This yawning brick skeleton is all that remains of the grand mansion designed by the local demigod, Thomas Jefferson, for his friend James Barbour, Governor of Virginia and, later, the US Secretary of War. The mansion burned down on Christmas Day of 1884 (candles in drying Christmas trees–who thought that was a good idea?). Lucky for them, the Barbour family had an elegant Georgian villa just next door, now part of the inviting 1804 Inn & Cottages. Off they went, while the Ruins remained, perched upon a hill overlooking the smooth waves of the Blue Ridge mountains and framed by old chestnuts, grand magnolias, and manicured boxwood.
Barboursville was a last-minute detour on our sunny autumn weekend in Charlottesville, Virginia. We were here to visit the presidential homes: Thomas Jefferson’s Monticello–a UNESCO’s World Heritage site–James and Dolley Madison’s Montpelier (all dressed up for the Constitution Day celebration), and James Monroe’s modest Ash-Highland Lawn. Barboursville is a serene 10-minute drive from Montpelier and about 30 minutes away from Monticello. The Ruins lie within the 900-acre Barboursville Vineyards, the oldest (c. 1976) of the boutique wineries along the Monticello Wine Trail.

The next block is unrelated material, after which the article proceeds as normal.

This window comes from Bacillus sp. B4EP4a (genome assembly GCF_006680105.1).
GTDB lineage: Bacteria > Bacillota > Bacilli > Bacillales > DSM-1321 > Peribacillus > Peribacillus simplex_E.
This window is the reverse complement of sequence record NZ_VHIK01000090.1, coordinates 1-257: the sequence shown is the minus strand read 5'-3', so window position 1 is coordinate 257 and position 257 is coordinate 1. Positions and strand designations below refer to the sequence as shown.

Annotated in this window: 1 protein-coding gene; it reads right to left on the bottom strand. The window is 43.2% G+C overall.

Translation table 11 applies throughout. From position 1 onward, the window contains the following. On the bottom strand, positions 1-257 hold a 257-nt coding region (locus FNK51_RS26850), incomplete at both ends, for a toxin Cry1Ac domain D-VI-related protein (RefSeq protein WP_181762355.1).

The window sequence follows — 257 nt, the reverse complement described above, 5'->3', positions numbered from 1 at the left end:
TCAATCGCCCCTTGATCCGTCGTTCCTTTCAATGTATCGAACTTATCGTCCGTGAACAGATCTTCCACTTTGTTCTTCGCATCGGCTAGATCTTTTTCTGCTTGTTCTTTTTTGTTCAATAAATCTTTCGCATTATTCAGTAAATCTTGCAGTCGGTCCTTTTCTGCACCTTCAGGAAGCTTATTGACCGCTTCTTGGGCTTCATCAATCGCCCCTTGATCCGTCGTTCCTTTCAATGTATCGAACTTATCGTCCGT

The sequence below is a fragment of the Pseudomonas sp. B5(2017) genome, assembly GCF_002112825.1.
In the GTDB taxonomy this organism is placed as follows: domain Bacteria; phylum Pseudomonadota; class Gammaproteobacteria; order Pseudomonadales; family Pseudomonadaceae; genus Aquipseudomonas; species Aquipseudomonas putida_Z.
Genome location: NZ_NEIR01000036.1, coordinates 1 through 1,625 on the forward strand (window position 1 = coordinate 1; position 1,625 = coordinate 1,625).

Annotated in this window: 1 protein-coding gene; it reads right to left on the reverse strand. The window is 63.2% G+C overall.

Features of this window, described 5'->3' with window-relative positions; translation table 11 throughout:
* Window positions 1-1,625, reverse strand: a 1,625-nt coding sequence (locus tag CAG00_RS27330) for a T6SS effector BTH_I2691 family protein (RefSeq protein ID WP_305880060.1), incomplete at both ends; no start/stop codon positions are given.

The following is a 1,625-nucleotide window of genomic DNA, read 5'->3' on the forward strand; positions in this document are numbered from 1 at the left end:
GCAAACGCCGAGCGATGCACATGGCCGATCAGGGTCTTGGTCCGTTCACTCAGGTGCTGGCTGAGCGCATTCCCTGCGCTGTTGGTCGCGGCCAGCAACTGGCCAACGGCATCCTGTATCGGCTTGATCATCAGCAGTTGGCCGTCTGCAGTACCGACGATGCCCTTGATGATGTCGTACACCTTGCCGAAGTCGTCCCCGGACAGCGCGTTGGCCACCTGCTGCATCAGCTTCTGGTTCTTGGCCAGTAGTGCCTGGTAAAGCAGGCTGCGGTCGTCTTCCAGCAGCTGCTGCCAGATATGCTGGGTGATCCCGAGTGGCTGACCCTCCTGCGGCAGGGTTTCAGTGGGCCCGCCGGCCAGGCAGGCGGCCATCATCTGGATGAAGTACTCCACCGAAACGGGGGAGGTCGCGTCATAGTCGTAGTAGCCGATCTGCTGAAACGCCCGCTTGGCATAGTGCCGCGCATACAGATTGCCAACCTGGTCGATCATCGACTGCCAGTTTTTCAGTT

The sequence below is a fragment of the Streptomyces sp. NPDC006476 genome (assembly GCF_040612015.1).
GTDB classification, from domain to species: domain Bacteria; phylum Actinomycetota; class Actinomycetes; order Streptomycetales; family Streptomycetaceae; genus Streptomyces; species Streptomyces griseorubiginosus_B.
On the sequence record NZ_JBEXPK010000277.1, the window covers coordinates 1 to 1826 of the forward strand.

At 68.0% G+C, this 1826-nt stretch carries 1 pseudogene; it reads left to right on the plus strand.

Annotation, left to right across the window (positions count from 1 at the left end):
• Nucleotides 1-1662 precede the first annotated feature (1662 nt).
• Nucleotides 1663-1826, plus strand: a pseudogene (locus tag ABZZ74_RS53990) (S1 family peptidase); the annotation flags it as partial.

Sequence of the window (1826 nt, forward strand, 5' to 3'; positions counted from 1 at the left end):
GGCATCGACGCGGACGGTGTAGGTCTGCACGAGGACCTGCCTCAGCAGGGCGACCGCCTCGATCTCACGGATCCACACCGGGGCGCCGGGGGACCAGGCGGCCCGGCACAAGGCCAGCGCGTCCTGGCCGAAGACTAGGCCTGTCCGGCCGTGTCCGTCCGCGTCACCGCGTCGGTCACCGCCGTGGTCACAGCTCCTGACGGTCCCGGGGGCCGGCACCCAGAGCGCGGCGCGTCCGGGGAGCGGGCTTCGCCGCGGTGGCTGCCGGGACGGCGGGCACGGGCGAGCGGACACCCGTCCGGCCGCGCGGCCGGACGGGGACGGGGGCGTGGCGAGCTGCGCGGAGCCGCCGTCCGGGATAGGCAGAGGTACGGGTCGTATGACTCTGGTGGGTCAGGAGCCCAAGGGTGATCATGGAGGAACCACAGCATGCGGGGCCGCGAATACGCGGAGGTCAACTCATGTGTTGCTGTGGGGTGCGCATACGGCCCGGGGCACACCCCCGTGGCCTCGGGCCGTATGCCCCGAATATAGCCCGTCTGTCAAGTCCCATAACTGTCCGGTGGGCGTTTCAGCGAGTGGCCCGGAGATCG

Barboursville put this region on the viticultural map with its signature red, Octagon. The wine and its label celebrate the centerpiece of the ruined mansion–its octagonal drawing room. Tastings and an Italian restaurant, Palladio, are just down the road in a large white building, overflowing with excited crowds. For a moment, we relaxed outside: grape vines and chestnuts whispered in the breeze, clouds played with their own shadows. Slowly, dusk was approaching.
- For another, much more thorough take, see The History Tourist’s excellent post “Wine Among the Ruins“
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